"During all this screaming, a small window suddenly opened from the next room, and an officer who sat there asked, ‘Why are you screaming so much?' The murderer answered him, ‘I brought here a Jew to shoot.' The officer shouted at him and said, ‘Leave him alone, let him go!' Immediately, the gangster lowered the gun and said, ‘Go!'"

"I went outside and I said to myself, ‘Ribbono shel Olam, my life was given to me now as a present, like techiyas hameism; I'm like a new creation.' I immediately decided to accept something on myself, and I accepted on myself many resolutions. On my walk back to yeshivah, I already lost half the resolutions, and by time I reached yeshiva, only one of my resolutions remained. Two days later, I forgot even that resolution. As more time passed, I forgot everything, and returned to my normal routine."

"Seventeen years passed, and I was already in Eretz Yisrael. I was in Chevron Yeshivah in 1929, when the infamous pogrom took place. I was barricaded in a room with sixty other men, women and children. The murderers burst in the room, and were slashing heads, arms, and legs. The screams and moans of the murdered and the murderers together shook heaven and earth. I and my friend, R' Binyamin, shaking with fright, fell on the floor, and the korbanos, some of them still wavering between life and death, fell on top us. Eventually, a huge pile of bodies lay on top of us."

"R' Binyamin whispered in my ear, ‘Meir, we need to beg the murderers that they should at least grant us an easy death without torturing us; they shouldn't cut off our arms and legs, they should suffice with thrusting their knives directly in our hearts!' I whispered back to him, "Why are you speaking nonsense? Lie down and be quiet! Hope to Hashem!' He heard me and lay silently, and we lay there until the murderers completed the slaughter and left the area."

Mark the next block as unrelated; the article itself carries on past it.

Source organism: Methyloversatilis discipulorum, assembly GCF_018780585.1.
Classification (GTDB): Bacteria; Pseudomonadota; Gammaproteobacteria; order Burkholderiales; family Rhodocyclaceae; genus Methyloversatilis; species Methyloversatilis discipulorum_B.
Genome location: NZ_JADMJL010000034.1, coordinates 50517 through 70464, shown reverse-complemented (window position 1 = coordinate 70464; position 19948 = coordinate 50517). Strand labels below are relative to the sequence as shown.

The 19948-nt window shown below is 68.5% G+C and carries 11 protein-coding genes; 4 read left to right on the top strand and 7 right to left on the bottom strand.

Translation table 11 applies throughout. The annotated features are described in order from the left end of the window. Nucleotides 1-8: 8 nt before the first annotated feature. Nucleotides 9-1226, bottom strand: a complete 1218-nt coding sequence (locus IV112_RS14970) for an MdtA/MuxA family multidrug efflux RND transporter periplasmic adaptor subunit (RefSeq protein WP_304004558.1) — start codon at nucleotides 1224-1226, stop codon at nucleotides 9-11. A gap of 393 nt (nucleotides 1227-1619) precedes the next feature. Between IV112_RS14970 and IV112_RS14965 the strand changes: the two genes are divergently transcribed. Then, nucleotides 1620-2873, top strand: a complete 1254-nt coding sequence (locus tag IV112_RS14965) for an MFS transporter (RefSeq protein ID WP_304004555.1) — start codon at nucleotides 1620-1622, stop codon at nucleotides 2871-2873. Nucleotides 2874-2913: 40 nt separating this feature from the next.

"We stood up, looked at each other, burst into bitter crying, and hugged and kissed each other in our great emotion of having miraculously survived the slaughter. In the midst of our great horror and sadness intermingled with simcha and gratitude to Hashem on our survival, R' Binyamin turned to me and expressed his wonder, ‘Meir, when I said that we should beg the murderers to grant us a swift death, I had ample reason to do so. Where did you glean such courage and bitachon to tell me to stop speaking nonsense, lie down and be quiet, and hope to Hashem?! How did you have the koach to say this? Are you truly on such a high madrega?'"

R' Chodosh continued his story, and told the talmid chacham that he answered him with same explanation he was elaborating on now. "I'm not on a high madrega, but I saw with my own eyes, and it was etched in my memory seventeen years ago, ‘Even if a sharp sword is resting on a person's neck, he shouldn't refrain from begging for mercy.' Do you know where I learned this? I learned this from that incident with the Russian gangster! At the moment that I stood against the wall in front of that murderer, and he screeched at me that I should align myself with the gun, wasn't this a sharp sword against my neck? Hashem had rachamim on me, and that day, I truly absorbed the meaning of this passuk." (Shaal Avicha Vyigadcha)